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The Mobile Phone and Forecourt Fires

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An explosion.

For some years now, mobile phones have been getting as much bad press as good, and while they are responsible for many a misfortune, they are also being tarnished by many rumours of supposed dangers. One such danger is the risk of your mobile causing a fire on the forecourt of your local petrol filling station.

This particular urban myth is one which has been bought into by the petrol station owners and most forecourts now display a sign stating Do Not Use Mobile Phones. Even more surprisingly, the mobile phone manufacturers also print a warning on their literature saying more or less the same thing.

The myth developed during the late 1990s when the number of forecourt fires increased dramatically in the United States of America1. The link was made between the fire and the phone because many fires started when those filling their cars were distracted while using a mobile phone - a pretty sound reason, you may think. However, the science does not support this reasoning.


Obviously the petroleum industry were concerned enough about these events to run some research on the matter, as have others, including the television programme Mythbusters.

While there was no doubt that forecourt fires happen, the cause of the ignition was the question needing an answer.

So, the first thing to look at was the mobile phone, and surprise, surprise, there just wasn't a large enough spark generated by a mobile to ignite petroleum fumes2. So the mobile phone is innocent of this particular assault on the health of the user.

Okay, so that's quite a short and sweet investigation which doesn't explain why the majority of fires involved a mobile phone. The myth was further complicated when it was revealed that more women than men were experiencing the forecourt fires. Somewhere in the region of 65% of the fires were started around women. In an earlier age it might have been thought that these women were witches, but with the true appliance of science we can assume that this is not the case.

We have Ignition

The next question which required an answer was - what do people do when on the forecourt apart from filling their car with petrol?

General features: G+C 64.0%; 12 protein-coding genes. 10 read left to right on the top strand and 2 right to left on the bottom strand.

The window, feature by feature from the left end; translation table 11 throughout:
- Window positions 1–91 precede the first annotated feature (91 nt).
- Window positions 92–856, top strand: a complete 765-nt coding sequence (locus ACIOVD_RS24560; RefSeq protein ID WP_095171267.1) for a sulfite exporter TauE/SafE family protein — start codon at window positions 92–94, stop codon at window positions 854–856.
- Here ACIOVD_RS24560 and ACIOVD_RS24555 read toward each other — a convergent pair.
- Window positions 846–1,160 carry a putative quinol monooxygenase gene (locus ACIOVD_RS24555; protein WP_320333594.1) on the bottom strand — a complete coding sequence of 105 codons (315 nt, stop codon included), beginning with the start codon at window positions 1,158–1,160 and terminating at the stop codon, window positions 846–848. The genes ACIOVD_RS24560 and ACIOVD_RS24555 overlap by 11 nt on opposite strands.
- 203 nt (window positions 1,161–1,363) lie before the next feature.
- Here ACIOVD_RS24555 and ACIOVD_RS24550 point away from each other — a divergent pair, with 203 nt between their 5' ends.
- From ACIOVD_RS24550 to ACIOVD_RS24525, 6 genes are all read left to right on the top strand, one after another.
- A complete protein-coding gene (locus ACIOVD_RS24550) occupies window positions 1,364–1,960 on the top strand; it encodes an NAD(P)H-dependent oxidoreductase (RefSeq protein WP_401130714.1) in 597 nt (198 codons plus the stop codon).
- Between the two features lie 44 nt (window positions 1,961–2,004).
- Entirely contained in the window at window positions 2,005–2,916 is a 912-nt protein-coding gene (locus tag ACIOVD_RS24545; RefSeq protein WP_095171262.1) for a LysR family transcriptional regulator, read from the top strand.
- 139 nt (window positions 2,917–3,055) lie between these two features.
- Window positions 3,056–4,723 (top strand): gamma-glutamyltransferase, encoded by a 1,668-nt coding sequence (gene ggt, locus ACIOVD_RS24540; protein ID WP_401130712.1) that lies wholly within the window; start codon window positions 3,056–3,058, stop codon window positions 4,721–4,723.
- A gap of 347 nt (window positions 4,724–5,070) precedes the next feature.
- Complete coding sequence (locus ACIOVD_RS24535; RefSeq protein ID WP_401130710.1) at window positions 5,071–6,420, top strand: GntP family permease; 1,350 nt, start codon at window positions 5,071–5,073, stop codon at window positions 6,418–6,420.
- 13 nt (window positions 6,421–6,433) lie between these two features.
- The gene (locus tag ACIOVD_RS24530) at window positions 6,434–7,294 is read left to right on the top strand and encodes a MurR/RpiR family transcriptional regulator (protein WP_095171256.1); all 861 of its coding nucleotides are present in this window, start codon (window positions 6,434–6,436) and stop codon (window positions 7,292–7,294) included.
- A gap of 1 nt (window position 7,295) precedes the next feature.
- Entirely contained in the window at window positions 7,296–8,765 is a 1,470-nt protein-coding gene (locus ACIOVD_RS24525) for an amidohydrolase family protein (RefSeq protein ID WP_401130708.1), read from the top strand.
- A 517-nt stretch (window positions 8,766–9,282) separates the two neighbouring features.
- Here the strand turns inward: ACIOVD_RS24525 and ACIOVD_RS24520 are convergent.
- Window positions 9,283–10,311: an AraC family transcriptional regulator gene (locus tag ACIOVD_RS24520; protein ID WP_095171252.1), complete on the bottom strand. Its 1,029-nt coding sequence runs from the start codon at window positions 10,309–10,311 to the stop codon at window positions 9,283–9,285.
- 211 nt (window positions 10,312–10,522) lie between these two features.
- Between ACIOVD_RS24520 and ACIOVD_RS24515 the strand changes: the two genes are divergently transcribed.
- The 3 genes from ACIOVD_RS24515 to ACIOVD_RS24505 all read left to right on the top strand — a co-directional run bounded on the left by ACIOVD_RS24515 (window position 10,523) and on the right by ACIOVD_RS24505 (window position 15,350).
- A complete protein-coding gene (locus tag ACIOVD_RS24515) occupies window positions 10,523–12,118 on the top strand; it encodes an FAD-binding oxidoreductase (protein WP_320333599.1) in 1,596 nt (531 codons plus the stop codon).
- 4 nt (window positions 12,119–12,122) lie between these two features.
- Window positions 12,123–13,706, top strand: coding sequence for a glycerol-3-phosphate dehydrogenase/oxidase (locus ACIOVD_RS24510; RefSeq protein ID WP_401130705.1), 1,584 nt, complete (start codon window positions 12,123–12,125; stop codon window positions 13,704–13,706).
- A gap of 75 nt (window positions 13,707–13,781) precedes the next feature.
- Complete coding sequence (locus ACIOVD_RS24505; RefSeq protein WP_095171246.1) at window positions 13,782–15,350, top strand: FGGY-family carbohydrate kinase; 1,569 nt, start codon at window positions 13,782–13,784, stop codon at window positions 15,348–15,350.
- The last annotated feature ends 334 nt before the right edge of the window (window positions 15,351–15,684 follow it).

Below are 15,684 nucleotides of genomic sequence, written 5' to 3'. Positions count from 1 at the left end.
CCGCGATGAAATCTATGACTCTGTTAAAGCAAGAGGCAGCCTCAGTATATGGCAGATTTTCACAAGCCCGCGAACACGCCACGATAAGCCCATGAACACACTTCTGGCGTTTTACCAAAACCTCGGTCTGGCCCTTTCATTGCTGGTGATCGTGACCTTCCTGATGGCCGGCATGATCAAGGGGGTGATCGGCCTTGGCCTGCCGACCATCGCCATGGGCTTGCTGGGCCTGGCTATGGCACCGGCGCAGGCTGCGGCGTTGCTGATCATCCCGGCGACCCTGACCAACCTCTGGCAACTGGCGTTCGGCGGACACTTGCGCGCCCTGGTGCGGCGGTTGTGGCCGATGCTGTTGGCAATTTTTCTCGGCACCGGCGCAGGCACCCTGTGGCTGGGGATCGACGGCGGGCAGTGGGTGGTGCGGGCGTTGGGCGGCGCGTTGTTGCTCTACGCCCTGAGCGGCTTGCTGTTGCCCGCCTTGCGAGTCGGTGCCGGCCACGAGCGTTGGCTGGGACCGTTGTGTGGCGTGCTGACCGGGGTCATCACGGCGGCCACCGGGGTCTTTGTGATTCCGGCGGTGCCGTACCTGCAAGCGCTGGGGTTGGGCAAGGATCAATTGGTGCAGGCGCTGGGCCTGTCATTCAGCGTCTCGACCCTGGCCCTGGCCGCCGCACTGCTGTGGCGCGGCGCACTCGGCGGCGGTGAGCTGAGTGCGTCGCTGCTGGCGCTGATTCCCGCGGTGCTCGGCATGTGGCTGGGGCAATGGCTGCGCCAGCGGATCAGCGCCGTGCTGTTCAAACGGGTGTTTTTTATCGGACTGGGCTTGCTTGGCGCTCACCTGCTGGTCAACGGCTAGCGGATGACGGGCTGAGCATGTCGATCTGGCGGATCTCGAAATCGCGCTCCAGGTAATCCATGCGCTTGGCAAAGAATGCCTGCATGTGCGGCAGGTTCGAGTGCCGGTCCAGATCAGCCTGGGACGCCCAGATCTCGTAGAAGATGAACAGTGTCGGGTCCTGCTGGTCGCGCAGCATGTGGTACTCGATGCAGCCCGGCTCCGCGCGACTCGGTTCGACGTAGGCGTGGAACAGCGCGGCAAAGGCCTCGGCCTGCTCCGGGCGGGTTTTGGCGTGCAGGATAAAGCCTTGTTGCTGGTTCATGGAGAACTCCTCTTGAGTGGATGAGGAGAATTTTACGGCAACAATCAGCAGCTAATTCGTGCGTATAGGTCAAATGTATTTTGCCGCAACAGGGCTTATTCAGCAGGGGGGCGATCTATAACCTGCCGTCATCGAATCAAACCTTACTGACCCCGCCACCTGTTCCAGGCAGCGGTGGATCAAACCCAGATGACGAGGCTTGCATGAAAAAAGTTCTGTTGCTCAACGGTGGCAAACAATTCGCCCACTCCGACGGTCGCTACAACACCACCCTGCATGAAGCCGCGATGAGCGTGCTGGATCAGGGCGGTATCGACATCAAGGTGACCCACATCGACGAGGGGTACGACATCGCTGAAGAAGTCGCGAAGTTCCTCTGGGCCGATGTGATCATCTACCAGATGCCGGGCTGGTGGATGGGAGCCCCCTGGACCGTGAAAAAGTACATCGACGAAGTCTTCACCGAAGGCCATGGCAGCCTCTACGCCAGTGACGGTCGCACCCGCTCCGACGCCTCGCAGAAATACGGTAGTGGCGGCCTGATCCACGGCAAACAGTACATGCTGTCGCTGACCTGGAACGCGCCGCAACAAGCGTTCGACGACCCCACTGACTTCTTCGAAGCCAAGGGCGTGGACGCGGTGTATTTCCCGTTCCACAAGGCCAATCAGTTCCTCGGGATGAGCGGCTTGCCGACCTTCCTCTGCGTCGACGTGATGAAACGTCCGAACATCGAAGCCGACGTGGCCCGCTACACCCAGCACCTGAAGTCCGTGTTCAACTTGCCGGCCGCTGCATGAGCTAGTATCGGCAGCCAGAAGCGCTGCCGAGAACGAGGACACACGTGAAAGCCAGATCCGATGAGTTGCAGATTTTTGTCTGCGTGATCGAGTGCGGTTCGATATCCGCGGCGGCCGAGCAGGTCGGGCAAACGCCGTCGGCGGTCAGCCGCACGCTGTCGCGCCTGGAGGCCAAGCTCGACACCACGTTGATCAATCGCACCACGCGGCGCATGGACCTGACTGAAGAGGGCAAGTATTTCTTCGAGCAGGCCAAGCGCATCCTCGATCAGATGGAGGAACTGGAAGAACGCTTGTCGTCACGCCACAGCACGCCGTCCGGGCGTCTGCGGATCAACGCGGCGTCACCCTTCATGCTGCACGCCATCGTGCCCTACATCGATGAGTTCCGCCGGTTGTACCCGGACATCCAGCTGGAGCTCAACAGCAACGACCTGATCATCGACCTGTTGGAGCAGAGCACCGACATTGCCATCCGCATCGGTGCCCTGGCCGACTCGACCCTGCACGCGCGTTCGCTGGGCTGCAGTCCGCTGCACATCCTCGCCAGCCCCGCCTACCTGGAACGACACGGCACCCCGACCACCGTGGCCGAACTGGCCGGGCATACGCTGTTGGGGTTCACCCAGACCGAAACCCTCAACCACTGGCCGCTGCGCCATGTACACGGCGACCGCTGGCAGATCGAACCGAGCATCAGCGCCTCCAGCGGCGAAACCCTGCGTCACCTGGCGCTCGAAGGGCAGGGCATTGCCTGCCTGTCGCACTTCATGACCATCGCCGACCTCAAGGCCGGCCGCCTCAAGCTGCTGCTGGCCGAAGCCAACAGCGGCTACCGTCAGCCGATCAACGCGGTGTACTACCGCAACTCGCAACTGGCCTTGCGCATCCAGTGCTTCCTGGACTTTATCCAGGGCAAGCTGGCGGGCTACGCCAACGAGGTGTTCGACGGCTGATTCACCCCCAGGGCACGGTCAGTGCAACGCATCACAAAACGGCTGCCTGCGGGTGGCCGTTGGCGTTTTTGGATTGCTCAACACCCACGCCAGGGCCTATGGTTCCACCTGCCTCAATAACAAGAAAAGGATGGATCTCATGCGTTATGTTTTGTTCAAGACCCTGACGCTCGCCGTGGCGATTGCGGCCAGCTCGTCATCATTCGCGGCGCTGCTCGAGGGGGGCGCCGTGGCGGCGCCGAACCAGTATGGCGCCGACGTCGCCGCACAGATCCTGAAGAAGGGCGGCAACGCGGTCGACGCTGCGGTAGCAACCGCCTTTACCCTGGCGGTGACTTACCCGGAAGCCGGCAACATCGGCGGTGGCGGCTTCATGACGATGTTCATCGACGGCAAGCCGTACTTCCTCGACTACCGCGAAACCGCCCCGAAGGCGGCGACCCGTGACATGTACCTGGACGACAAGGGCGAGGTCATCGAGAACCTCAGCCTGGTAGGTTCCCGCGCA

Well, CCTV recordings of forecourt fires show that those involved have left the nozzle in the tank while filling and, crucially, returned to their seat to either get their wallet or inconveniently ringing mobile phone.

If you're still with this now you'll be thinking, 'How exactly does this cause ignition of petrol fumes?'.

The answer is surprisingly simple and indeed obvious: static electricity. Yes, the action of mostly younger people hopping in and out of their cars wearing synthetic fibres and failing to discharge the static electricity before returning to the nozzle causes a shock and a discharge when they reach for the nozzle. Kaboom! This spark is large enough to create an explosive fire.

So, why are more women than men affected by this phenomenon? Hidden cameras on several forecourts have revealed that women are far more likely to return to the car to collect something (or touch up their lipstick, grab the handbag, get the purse, remove the keys, answer the phone) than men. In fact, they are six times more likely to return to their seat on some errand than men are. Now that was a surprise!

Therein lies the problem, and the solution is simple: when exiting the car, touch the metal to release any static build-up and remember to do it again should you return to the car for any forgotten item - or to answer your phone.

Be Careful Out There

Should you find yourself in the unfortunate position of creating a static electricity spark and igniting a forecourt fire, remember: do not be a hero. Step away from the fire, do not attempt to remove the nozzle. The pump can be switched off remotely and the fire will be confined to the petrol tank of your vehicle. The forecourt attendant will have contacted the fire service and the most you will stand to lose is your car.

Having Said That...

Mobile phones can cause electronic equipment to fail and should not be used on certain hospital wards, on airplanes or indeed (and for a slightly different reason) in the car while driving. They do not, however, pose any threat to those of us filling our car with petrol.


Robert Renkes from the Petroleum Equipment Institute has carried out significant research on this matter and despite being quoted as the origin of this myth, has categorically denied, in interviews and on paper, that mobile phones are the cause of forecourt fires. In fact, worldwide, there has never, ever, been a forecourt fire attributed to the mobile phone.

1This type of fire is much more likely to happen in the USA because the pump can be set to fill leaving the purchaser free to do other things.2The possible exception to this rule is Joly's big mobile, which wasn't included in the tests, and may or may not create a massive spark.

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